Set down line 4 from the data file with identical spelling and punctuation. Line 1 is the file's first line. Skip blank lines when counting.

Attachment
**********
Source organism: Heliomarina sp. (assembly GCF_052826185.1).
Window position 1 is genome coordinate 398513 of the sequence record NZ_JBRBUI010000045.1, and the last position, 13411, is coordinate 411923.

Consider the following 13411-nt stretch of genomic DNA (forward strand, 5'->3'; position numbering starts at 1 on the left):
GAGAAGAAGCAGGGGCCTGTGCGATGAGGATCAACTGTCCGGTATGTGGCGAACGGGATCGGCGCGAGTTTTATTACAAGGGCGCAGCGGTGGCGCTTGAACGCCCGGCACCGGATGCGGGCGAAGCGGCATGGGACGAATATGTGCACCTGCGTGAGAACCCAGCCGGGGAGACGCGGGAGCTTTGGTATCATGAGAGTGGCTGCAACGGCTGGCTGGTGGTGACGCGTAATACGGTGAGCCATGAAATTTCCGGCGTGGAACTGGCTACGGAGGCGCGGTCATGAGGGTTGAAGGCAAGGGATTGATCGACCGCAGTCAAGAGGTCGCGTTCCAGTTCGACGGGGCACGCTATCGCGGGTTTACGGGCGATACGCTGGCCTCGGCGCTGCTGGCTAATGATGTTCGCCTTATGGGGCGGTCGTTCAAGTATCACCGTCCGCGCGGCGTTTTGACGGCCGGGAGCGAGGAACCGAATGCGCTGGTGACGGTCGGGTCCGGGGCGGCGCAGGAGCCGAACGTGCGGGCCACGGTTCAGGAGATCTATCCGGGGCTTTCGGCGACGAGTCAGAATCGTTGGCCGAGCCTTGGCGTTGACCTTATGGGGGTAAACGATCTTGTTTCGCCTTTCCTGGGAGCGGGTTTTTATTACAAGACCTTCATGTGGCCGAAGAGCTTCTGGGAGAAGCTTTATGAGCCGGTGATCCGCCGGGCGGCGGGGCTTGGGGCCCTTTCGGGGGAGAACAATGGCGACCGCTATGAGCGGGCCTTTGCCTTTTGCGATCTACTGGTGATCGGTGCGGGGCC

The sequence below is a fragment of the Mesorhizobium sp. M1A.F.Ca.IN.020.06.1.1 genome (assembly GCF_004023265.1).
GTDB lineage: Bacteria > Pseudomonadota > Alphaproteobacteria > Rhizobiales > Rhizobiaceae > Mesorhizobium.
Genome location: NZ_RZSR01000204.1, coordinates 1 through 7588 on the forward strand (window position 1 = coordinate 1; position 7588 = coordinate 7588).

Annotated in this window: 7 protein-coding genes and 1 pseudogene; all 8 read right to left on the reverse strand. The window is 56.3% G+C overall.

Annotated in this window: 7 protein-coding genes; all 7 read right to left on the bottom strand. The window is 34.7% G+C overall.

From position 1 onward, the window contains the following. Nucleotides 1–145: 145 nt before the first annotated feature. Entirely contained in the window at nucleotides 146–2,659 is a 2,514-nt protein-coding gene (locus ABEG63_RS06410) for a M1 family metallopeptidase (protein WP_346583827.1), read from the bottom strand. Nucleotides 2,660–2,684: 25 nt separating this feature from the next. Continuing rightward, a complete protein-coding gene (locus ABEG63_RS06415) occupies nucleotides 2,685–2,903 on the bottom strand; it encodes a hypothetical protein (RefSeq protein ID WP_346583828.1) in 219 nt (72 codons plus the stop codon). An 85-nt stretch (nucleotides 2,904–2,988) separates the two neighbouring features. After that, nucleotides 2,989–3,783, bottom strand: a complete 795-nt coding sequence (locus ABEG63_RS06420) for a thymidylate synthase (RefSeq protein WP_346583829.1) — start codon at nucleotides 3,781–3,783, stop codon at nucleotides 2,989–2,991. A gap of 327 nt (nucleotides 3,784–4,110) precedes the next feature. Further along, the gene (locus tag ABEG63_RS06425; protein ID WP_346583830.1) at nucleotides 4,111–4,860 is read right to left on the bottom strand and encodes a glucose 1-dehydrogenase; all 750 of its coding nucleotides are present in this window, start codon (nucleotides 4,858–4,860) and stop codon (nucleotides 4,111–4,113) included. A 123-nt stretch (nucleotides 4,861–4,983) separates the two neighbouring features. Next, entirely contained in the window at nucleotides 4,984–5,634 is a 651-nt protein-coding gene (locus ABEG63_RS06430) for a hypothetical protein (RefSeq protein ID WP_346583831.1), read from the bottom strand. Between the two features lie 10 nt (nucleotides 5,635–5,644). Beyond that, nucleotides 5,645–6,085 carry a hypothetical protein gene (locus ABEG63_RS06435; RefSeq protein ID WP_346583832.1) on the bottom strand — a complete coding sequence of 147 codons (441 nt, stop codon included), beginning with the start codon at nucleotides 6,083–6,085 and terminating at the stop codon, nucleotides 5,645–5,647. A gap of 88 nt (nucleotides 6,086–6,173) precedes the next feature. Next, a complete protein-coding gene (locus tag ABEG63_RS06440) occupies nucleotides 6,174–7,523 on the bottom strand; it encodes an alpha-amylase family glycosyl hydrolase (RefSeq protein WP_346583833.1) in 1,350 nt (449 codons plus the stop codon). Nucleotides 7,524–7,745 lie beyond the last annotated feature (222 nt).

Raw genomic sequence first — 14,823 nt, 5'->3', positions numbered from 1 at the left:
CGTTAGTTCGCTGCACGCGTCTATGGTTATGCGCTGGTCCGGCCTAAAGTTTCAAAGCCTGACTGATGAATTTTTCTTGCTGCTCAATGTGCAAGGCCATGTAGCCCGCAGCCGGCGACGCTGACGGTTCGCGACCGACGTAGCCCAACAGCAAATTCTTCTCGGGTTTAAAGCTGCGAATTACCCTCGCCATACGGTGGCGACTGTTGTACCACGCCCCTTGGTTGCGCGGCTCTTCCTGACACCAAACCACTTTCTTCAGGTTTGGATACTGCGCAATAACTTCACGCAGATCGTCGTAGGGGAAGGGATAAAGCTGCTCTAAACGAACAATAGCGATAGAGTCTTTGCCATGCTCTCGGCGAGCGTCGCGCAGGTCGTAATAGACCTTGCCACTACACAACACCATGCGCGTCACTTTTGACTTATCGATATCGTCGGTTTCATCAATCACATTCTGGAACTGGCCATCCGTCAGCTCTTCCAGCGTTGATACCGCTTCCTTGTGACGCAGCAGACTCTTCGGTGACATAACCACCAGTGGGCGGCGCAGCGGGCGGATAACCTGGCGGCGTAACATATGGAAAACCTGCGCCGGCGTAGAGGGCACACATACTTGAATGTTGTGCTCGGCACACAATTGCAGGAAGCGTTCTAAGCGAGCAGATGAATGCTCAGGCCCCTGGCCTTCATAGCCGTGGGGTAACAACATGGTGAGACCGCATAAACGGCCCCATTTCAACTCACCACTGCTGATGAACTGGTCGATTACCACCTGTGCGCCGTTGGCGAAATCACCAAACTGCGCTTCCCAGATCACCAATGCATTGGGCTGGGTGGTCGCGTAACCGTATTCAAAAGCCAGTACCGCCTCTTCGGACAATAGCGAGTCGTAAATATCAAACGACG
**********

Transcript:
GAGAAGAAGCAGGGGCCTGTGCGATGAGGATCAACTGTCCGGTATGTGGCGAACGGGATCGGCGCGAGTTTTATTACAAGGGCGCAGCGGTGGCGCTTGAACGCCCGGCACCGGATGCGGGCGAAGCGGCATGGGACGAATATGTGCACCTGCGTGAGAACCCAGCCGGGGAGACGCGGGAGCTTTGGTATCATGAGAGTGGCTGCAACGGCTGGCTGGTGGTGACGCGTAATACGGTGAGCCATGAAATTTCCGGCGTGGAACTGGCTACGGAGGCGCGGTCATGAGGGTTGAAGGCAAGGGATTGATCGACCGCAGTCAAGAGGTCGCGTTCCAGTTCGACGGGGCACGCTATCGCGGGTTTACGGGCGATACGCTGGCCTCGGCGCTGCTGGCTAATGATGTTCGCCTTATGGGGCGGTCGTTCAAGTATCACCGTCCGCGCGGCGTTTTGACGGCCGGGAGCGAGGAACCGAATGCGCTGGTGACGGTCGGGTCCGGGGCGGCGCAGGAGCCGAACGTGCGGGCCACGGTTCAGGAGATCTATCCGGGGCTTTCGGCGACGAGTCAGAATCGTTGGCCGAGCCTTGGCGTTGACCTTATGGGGGTAAACGATCTTGTTTCGCCTTTCCTGGGAGCGGGTTTTTATTACAAGACCTTCATGTGGCCGAAGAGCTTCTGGGAGAAGCTTTATGAGCCGGTGATCCGCCGGGCGGCGGGGCTTGGGGCCCTTTCGGGGGAGAACAATGGCGACCGCTATGAGCGGGCCTTTGCCTTTTGCGATCTACTGGTGATCGGTGCGGGGCC